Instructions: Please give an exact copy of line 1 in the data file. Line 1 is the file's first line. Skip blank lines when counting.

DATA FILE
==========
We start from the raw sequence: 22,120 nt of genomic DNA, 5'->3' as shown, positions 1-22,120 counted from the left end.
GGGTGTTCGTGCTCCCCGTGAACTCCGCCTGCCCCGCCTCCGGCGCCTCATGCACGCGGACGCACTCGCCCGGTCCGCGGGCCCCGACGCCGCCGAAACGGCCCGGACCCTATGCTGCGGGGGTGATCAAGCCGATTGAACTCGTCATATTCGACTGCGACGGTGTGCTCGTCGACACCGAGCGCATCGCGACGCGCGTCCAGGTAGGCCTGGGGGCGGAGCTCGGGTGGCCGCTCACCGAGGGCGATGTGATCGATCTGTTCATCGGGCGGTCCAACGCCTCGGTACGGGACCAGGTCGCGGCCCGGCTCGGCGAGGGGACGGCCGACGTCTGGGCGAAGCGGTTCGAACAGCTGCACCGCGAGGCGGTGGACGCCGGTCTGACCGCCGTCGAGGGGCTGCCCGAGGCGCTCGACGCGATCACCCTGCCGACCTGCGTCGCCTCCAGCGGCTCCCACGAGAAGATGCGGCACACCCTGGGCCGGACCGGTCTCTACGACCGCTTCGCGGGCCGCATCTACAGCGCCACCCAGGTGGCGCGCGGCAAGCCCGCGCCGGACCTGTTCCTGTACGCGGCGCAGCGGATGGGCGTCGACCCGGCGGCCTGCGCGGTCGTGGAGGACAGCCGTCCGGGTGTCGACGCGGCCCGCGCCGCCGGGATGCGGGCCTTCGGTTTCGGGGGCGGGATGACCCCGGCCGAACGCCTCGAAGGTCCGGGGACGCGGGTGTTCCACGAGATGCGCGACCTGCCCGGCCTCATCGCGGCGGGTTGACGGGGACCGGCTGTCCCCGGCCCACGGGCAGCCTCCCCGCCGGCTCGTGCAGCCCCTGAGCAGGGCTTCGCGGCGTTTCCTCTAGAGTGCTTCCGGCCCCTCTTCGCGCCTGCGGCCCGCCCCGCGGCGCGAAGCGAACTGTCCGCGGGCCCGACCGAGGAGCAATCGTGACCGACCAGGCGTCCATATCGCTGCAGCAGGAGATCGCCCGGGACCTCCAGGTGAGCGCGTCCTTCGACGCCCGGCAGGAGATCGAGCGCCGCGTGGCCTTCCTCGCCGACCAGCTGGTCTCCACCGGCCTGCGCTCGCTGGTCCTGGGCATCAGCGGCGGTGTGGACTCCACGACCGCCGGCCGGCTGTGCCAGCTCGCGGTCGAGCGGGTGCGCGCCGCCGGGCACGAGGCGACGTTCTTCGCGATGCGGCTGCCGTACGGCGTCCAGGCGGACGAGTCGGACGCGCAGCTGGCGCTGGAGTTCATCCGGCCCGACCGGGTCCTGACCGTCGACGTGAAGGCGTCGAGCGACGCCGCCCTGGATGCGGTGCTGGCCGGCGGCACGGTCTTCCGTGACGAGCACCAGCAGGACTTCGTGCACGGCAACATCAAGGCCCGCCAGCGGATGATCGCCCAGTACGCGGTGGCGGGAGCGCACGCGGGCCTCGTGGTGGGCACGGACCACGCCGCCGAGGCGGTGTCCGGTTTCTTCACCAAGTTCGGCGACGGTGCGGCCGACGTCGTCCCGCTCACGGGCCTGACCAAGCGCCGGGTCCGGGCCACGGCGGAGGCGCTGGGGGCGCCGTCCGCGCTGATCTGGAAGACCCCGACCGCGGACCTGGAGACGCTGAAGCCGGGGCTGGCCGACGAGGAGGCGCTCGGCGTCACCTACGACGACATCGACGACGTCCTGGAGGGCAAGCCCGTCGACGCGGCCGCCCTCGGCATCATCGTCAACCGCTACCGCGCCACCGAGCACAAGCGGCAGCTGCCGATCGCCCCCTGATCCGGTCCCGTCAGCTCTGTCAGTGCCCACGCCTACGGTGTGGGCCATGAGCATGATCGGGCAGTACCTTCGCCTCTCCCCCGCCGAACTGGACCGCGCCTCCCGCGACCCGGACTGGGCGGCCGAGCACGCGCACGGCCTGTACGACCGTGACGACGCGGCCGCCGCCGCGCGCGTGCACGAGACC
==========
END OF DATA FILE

We start from the raw sequence: 22,120 nt of genomic DNA, 5'->3' as shown, positions 1-22,120 counted from the left end.